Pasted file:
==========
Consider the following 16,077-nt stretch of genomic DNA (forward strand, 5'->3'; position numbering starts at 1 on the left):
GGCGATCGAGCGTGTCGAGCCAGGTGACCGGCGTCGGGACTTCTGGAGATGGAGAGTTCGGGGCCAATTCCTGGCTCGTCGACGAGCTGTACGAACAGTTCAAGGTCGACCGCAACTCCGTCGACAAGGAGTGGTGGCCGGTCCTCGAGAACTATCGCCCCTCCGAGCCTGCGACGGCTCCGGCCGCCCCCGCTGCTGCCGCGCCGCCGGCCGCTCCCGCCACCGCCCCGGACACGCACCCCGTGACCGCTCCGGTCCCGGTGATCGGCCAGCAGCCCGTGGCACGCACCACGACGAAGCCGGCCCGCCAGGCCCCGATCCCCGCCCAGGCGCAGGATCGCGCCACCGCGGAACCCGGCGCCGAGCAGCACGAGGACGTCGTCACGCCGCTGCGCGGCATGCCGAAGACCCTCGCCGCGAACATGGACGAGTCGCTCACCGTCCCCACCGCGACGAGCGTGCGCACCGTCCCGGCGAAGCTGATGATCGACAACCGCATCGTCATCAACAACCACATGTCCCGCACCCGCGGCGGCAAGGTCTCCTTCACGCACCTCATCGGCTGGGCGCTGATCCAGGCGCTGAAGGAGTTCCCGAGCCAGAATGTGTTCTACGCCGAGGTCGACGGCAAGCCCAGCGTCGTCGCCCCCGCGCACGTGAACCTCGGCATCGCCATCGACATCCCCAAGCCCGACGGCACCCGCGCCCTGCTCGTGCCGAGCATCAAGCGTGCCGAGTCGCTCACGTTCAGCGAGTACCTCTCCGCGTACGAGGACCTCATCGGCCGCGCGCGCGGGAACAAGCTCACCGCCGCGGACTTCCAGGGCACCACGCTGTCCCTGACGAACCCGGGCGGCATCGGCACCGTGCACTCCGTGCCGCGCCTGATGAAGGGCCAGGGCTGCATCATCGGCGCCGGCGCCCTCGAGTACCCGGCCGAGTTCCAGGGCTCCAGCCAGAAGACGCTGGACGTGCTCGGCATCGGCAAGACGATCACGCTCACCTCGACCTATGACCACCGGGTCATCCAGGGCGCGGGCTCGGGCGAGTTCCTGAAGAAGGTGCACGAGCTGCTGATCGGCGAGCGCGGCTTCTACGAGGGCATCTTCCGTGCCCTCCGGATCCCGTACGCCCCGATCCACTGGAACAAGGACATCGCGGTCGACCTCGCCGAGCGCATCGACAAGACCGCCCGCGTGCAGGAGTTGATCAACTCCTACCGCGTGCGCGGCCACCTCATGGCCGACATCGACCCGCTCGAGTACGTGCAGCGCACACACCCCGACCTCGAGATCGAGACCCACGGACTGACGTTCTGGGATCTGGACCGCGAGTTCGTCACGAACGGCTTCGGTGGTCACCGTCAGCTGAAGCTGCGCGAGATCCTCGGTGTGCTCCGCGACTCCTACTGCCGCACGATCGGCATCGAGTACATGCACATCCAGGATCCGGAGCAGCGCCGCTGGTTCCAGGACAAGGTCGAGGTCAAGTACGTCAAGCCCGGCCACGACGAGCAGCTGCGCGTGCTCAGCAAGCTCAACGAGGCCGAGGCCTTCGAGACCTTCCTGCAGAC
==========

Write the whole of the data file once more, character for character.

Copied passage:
Consider the following 16,077-nt stretch of genomic DNA (forward strand, 5'->3'; position numbering starts at 1 on the left):
GGCGATCGAGCGTGTCGAGCCAGGTGACCGGCGTCGGGACTTCTGGAGATGGAGAGTTCGGGGCCAATTCCTGGCTCGTCGACGAGCTGTACGAACAGTTCAAGGTCGACCGCAACTCCGTCGACAAGGAGTGGTGGCCGGTCCTCGAGAACTATCGCCCCTCCGAGCCTGCGACGGCTCCGGCCGCCCCCGCTGCTGCCGCGCCGCCGGCCGCTCCCGCCACCGCCCCGGACACGCACCCCGTGACCGCTCCGGTCCCGGTGATCGGCCAGCAGCCCGTGGCACGCACCACGACGAAGCCGGCCCGCCAGGCCCCGATCCCCGCCCAGGCGCAGGATCGCGCCACCGCGGAACCCGGCGCCGAGCAGCACGAGGACGTCGTCACGCCGCTGCGCGGCATGCCGAAGACCCTCGCCGCGAACATGGACGAGTCGCTCACCGTCCCCACCGCGACGAGCGTGCGCACCGTCCCGGCGAAGCTGATGATCGACAACCGCATCGTCATCAACAACCACATGTCCCGCACCCGCGGCGGCAAGGTCTCCTTCACGCACCTCATCGGCTGGGCGCTGATCCAGGCGCTGAAGGAGTTCCCGAGCCAGAATGTGTTCTACGCCGAGGTCGACGGCAAGCCCAGCGTCGTCGCCCCCGCGCACGTGAACCTCGGCATCGCCATCGACATCCCCAAGCCCGACGGCACCCGCGCCCTGCTCGTGCCGAGCATCAAGCGTGCCGAGTCGCTCACGTTCAGCGAGTACCTCTCCGCGTACGAGGACCTCATCGGCCGCGCGCGCGGGAACAAGCTCACCGCCGCGGACTTCCAGGGCACCACGCTGTCCCTGACGAACCCGGGCGGCATCGGCACCGTGCACTCCGTGCCGCGCCTGATGAAGGGCCAGGGCTGCATCATCGGCGCCGGCGCCCTCGAGTACCCGGCCGAGTTCCAGGGCTCCAGCCAGAAGACGCTGGACGTGCTCGGCATCGGCAAGACGATCACGCTCACCTCGACCTATGACCACCGGGTCATCCAGGGCGCGGGCTCGGGCGAGTTCCTGAAGAAGGTGCACGAGCTGCTGATCGGCGAGCGCGGCTTCTACGAGGGCATCTTCCGTGCCCTCCGGATCCCGTACGCCCCGATCCACTGGAACAAGGACATCGCGGTCGACCTCGCCGAGCGCATCGACAAGACCGCCCGCGTGCAGGAGTTGATCAACTCCTACCGCGTGCGCGGCCACCTCATGGCCGACATCGACCCGCTCGAGTACGTGCAGCGCACACACCCCGACCTCGAGATCGAGACCCACGGACTGACGTTCTGGGATCTGGACCGCGAGTTCGTCACGAACGGCTTCGGTGGTCACCGTCAGCTGAAGCTGCGCGAGATCCTCGGTGTGCTCCGCGACTCCTACTGCCGCACGATCGGCATCGAGTACATGCACATCCAGGATCCGGAGCAGCGCCGCTGGTTCCAGGACAAGGTCGAGGTCAAGTACGTCAAGCCCGGCCACGACGAGCAGCTGCGCGTGCTCAGCAAGCTCAACGAGGCCGAGGCCTTCGAGACCTTCCTGCAGAC